Biofiltration in Maunulanpuisto Park in Helsinki, Finland
Biofiltration units are engineered structures that mimic the natural hydrological process of filtration. Most of the water is detained in the structure and further infiltrated in the underlying soil or drained but also evapotranspiration occurs depending on the conditions.
Components installed in the solution
Biofiltration systems generally consist of a top layer, filtration media, storage layer and a drainage layer. Usually in connection to larger biofiltration areas the water is lead through a sedimentation basin in order to separate particles from the water before the filtration. To avoid clogging of the system, the biofiltration unit itself should not be used as a sediment trap but pretreatment of the stormwater should be included to the system. In the biofiltration, stormwater runoff is first filtered through the vegetation and then vertically through the soil filter media. Therefore, the permeability of the upper layer of the system should be sufficiently high to allow infiltration. Filtered water is either infiltrated on site or collected in under-drains located at the base of the system and then lead to receiving waters or the stormwater network. Treatment in biofiltration is based on various processes including fine filtration, adsorption, chemical reactions and biological uptake. Ponding of the water at the surface occurs once the soil pore space capacity of the media is exceeded. The treatment media is generally porous soil with a topping layer of hardwood mulch and vegetation which also prevents the system from erosion. As rapid infiltration of water is desired, the soil has typically a high sand content but to promote pollutant attenuation also low levels of silt and clay are usually required.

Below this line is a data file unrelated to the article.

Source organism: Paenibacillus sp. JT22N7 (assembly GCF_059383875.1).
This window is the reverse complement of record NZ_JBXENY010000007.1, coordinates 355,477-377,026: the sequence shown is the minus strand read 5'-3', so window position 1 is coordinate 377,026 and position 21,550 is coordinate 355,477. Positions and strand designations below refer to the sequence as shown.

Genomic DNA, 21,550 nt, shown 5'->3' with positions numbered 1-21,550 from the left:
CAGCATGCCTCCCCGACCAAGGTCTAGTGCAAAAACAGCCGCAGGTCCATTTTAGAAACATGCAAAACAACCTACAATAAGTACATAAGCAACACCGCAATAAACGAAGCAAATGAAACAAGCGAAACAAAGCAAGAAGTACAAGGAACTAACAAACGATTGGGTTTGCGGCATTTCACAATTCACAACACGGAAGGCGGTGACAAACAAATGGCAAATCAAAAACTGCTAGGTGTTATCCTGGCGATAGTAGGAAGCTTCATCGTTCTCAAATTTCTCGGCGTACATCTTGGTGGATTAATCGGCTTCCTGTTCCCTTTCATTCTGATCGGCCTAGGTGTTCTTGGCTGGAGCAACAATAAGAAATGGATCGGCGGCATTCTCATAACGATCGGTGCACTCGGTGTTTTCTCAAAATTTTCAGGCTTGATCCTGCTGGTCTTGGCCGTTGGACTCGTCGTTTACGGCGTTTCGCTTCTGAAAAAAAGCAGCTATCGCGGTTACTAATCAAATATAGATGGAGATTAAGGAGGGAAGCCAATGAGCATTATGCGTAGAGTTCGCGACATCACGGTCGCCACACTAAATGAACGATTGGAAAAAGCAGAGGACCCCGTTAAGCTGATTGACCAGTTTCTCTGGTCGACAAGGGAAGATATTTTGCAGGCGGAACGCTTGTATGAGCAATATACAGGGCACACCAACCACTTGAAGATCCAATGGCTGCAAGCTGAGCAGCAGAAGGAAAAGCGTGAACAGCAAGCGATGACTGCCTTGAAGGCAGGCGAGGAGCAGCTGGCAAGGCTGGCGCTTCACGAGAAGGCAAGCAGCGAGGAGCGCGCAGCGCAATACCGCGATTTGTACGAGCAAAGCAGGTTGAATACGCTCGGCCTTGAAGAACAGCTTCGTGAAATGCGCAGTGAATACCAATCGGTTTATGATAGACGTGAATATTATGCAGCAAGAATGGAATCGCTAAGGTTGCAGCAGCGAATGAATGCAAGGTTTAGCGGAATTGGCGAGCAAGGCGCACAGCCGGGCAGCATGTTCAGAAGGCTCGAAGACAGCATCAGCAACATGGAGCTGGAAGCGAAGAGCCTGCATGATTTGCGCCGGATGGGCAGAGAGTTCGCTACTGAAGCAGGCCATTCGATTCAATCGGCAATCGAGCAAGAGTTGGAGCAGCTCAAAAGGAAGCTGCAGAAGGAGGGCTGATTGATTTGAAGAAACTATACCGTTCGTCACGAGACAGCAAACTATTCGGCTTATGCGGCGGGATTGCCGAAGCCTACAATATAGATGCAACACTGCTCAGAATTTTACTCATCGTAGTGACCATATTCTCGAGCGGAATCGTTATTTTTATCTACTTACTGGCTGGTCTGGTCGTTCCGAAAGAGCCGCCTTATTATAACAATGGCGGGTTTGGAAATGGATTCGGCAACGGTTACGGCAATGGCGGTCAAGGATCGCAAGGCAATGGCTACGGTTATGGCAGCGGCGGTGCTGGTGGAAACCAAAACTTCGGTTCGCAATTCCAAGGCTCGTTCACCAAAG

In 2015 a biofiltration area was realised in Maunulanpuisto Park in Helsinki, in order to purify rainwater and meltwater and improve water quality in the Haaganpuro brook, where salmon is breeding. The water quality is improved through sedimentation of suspended particles in a sedimentation basin prior to the biofiltration. Rainwater and meltwater collected in drains from a lively trafficked drainage area are channelled to a sedimentation basin, in which a large part of the solids sinks to the bottom. The water then continues its journey to the biofiltration area where it is allowed to pool, giving vegetation time to bind nutrients and heavy metals. After this, the water slowly permeates the filtrating sandy layers under the vegetation, during which harmful substances are absorbed by microbiological activity. Finally, the purified water is fed into the ditch via a drainpipe and onwards into the Haaganpuro brook. The sedimentation basins and the biofiltration area need a check of functioning annually and the basins need to be dredge to remove sedimentated material approximately every 5th year. In addition the biofiltration layers need to be renewal every 10th year and the vegetation is cut around August/September.